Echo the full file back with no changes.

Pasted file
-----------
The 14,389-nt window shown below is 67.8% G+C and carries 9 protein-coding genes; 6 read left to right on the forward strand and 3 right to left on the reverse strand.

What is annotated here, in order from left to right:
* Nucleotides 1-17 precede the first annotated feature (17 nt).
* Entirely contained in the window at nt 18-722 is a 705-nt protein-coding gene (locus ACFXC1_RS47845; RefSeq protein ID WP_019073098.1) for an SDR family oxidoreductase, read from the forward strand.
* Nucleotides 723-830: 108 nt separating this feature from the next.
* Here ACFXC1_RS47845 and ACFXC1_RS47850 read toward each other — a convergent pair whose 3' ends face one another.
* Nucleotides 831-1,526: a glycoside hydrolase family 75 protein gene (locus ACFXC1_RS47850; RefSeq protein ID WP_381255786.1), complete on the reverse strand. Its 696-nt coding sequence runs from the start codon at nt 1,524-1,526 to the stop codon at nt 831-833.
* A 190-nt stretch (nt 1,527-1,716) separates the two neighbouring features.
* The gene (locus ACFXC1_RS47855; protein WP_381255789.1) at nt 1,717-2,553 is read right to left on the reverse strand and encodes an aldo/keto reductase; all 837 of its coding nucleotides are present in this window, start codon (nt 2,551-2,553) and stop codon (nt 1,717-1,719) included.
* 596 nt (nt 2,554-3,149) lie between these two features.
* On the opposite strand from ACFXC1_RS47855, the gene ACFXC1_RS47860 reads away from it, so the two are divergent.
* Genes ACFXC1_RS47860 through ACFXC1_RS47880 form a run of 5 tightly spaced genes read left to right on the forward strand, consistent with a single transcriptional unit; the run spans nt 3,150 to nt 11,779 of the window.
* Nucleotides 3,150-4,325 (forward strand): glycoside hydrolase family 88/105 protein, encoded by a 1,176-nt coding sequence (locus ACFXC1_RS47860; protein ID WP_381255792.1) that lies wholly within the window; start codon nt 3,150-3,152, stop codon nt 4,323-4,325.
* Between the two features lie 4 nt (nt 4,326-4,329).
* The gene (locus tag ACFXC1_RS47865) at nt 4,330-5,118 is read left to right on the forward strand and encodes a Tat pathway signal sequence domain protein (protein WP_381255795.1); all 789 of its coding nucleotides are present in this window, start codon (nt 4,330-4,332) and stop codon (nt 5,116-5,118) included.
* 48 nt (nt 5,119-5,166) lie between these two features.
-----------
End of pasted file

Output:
The 14,389-nt window shown below is 67.8% G+C and carries 9 protein-coding genes; 6 read left to right on the forward strand and 3 right to left on the reverse strand.

What is annotated here, in order from left to right:
* Nucleotides 1-17 precede the first annotated feature (17 nt).
* Entirely contained in the window at nt 18-722 is a 705-nt protein-coding gene (locus ACFXC1_RS47845; RefSeq protein ID WP_019073098.1) for an SDR family oxidoreductase, read from the forward strand.
* Nucleotides 723-830: 108 nt separating this feature from the next.
* Here ACFXC1_RS47845 and ACFXC1_RS47850 read toward each other — a convergent pair whose 3' ends face one another.
* Nucleotides 831-1,526: a glycoside hydrolase family 75 protein gene (locus ACFXC1_RS47850; RefSeq protein ID WP_381255786.1), complete on the reverse strand. Its 696-nt coding sequence runs from the start codon at nt 1,524-1,526 to the stop codon at nt 831-833.
* A 190-nt stretch (nt 1,527-1,716) separates the two neighbouring features.
* The gene (locus ACFXC1_RS47855; protein WP_381255789.1) at nt 1,717-2,553 is read right to left on the reverse strand and encodes an aldo/keto reductase; all 837 of its coding nucleotides are present in this window, start codon (nt 2,551-2,553) and stop codon (nt 1,717-1,719) included.
* 596 nt (nt 2,554-3,149) lie between these two features.
* On the opposite strand from ACFXC1_RS47855, the gene ACFXC1_RS47860 reads away from it, so the two are divergent.
* Genes ACFXC1_RS47860 through ACFXC1_RS47880 form a run of 5 tightly spaced genes read left to right on the forward strand, consistent with a single transcriptional unit; the run spans nt 3,150 to nt 11,779 of the window.
* Nucleotides 3,150-4,325 (forward strand): glycoside hydrolase family 88/105 protein, encoded by a 1,176-nt coding sequence (locus ACFXC1_RS47860; protein ID WP_381255792.1) that lies wholly within the window; start codon nt 3,150-3,152, stop codon nt 4,323-4,325.
* Between the two features lie 4 nt (nt 4,326-4,329).
* The gene (locus tag ACFXC1_RS47865) at nt 4,330-5,118 is read left to right on the forward strand and encodes a Tat pathway signal sequence domain protein (protein WP_381255795.1); all 789 of its coding nucleotides are present in this window, start codon (nt 4,330-4,332) and stop codon (nt 5,116-5,118) included.
* 48 nt (nt 5,119-5,166) lie between these two features.